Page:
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How do they convert b/w films into colour?

by shaan_aragorn
Tags: b or w, colour, convert, films
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shaan_aragorn
#1
Jun9-07, 12:50 PM
P: 43
i've seen a film which was orignally black and white but after 50 years or so they made it colour. how did they do it?
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Danger
#2
Jun9-07, 02:14 PM
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They basically just 'paint' every element with the colour that they think belongs there. It's all pretty much computerized now, so things like shading remain undisturbed.
shaan_aragorn
#3
Jun10-07, 12:55 PM
P: 43
But, how does the computer know if this particular dress was blue or say red?
How are colours decided?

Evo
#4
Jun10-07, 02:27 PM
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How do they convert b/w films into colour?

Quote Quote by shaan_aragorn View Post
But, how does the computer know if this particular dress was blue or say red?
How are colours decided?
In some cases it might be known what color a famous dress was, but for most, they just arbitrarily pick a color.
Astronuc
#5
Jun11-07, 09:56 PM
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There are sometimes color pictures (stills) for advertisements, or paintings of the actors or actresses in character.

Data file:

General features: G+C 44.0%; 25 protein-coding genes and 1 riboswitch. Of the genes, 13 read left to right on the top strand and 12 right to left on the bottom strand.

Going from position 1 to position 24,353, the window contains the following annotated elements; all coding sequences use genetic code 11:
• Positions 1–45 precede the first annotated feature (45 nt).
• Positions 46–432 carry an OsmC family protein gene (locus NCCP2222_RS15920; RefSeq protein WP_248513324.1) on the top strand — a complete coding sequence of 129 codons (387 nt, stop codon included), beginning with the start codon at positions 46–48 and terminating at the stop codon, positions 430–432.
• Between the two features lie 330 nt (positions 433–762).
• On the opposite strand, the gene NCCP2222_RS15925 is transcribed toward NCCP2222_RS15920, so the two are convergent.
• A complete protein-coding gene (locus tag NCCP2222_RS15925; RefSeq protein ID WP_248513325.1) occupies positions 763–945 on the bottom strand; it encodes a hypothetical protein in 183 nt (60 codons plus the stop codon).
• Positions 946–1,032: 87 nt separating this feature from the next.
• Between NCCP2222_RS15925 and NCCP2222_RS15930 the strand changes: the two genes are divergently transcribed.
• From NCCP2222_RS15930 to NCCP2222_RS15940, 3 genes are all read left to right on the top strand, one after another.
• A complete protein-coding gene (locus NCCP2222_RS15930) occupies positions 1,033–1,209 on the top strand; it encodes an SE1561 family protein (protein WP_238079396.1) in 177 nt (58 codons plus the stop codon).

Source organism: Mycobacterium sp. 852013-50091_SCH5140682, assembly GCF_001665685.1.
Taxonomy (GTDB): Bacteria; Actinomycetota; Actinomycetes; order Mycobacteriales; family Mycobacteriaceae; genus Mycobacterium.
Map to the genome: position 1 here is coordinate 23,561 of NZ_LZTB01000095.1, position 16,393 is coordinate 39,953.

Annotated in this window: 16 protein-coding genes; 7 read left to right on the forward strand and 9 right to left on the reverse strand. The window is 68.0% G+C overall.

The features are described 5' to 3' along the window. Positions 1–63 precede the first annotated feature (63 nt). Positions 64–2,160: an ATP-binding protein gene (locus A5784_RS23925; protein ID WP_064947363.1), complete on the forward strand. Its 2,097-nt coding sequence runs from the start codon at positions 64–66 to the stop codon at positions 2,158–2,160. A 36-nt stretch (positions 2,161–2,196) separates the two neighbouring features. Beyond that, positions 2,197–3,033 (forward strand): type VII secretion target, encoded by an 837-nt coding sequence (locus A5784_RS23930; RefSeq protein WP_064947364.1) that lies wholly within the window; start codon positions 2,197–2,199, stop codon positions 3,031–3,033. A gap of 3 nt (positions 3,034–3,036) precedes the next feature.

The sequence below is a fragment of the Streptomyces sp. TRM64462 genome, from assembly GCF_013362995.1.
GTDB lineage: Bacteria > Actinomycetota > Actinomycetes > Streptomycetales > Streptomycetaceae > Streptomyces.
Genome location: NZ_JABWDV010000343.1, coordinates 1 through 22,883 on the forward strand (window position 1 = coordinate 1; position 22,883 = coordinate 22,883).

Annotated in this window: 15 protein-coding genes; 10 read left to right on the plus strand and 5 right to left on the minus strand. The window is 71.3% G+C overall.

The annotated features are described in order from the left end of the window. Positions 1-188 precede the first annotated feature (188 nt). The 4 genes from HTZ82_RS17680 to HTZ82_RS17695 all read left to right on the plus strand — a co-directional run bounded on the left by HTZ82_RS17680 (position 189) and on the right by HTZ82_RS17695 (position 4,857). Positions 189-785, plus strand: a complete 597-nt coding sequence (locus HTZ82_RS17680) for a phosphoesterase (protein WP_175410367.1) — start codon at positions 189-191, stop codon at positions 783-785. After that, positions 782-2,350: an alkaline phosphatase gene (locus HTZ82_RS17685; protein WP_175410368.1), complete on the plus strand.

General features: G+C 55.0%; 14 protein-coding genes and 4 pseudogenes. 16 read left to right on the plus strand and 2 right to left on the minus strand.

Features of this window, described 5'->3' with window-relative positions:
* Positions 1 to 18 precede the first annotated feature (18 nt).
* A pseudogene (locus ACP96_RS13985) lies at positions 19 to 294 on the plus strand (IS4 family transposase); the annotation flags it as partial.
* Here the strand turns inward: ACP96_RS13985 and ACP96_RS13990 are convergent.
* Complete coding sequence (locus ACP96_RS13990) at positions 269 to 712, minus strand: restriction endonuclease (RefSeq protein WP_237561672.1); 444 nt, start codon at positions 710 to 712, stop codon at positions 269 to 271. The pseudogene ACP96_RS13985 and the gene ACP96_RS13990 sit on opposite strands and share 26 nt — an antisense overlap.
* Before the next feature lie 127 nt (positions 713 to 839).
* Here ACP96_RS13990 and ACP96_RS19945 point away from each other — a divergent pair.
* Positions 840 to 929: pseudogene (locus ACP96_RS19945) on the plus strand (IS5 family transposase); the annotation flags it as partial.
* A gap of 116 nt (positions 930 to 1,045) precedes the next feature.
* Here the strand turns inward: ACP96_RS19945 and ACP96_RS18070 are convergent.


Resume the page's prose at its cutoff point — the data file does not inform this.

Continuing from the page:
Otherwise, someone has to go off grey scales.
ray b
#6
Jun12-07, 06:33 AM
P: 428
color stills and movie posters
plus popular colors at that time [or at the time of conversions]
plus whatever ''they'' think looks good
or read a grays scale of a known color [red rose] and convert other stuff to like colors
as it is art not science what ever they want is the color it winds up being
shaan_aragorn
#7
Jun14-07, 12:46 PM
P: 43
but a second has 25 frames, do they paint every frame? that will take enormous amount of time and money
Danger
#8
Jun14-07, 07:51 PM
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It's certainly an involved process, but it's done digitally now. When thinking of doing it manually, though, don't forget that things like 'Fantasia' were not only coloured, but also drawn by hand... one frame at a time.
shaan_aragorn
#9
Jun15-07, 02:21 PM
P: 43
wow, how much time does that take?
Danger
#10
Jun15-07, 09:11 PM
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I can't find anything definitive. IIRC, there were at least a dozen artists working on Fantasia for a couple of years. It was originally supposed to be just Mickey Mouse directing 'The Sorceror's Apprentis', but they had to add the other pieces to make it profitable. It progressed in fits and starts.
Snow White was in production for 3 years, but I don't know how much of that was the artwork or how many artists were involved.
mgb_phys
#11
Jun20-07, 05:12 PM
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I don't know if this is the techniques used in hollywood but this demonstration is amazing http://www.cs.huji.ac.il/~yweiss/Colorization/
Danger
#12
Jun20-07, 06:59 PM
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Wow! I've tried to keep up with things, but I've sure never seen anything that sophisticated. Nice link.
FrogPad
#13
Jun20-07, 09:25 PM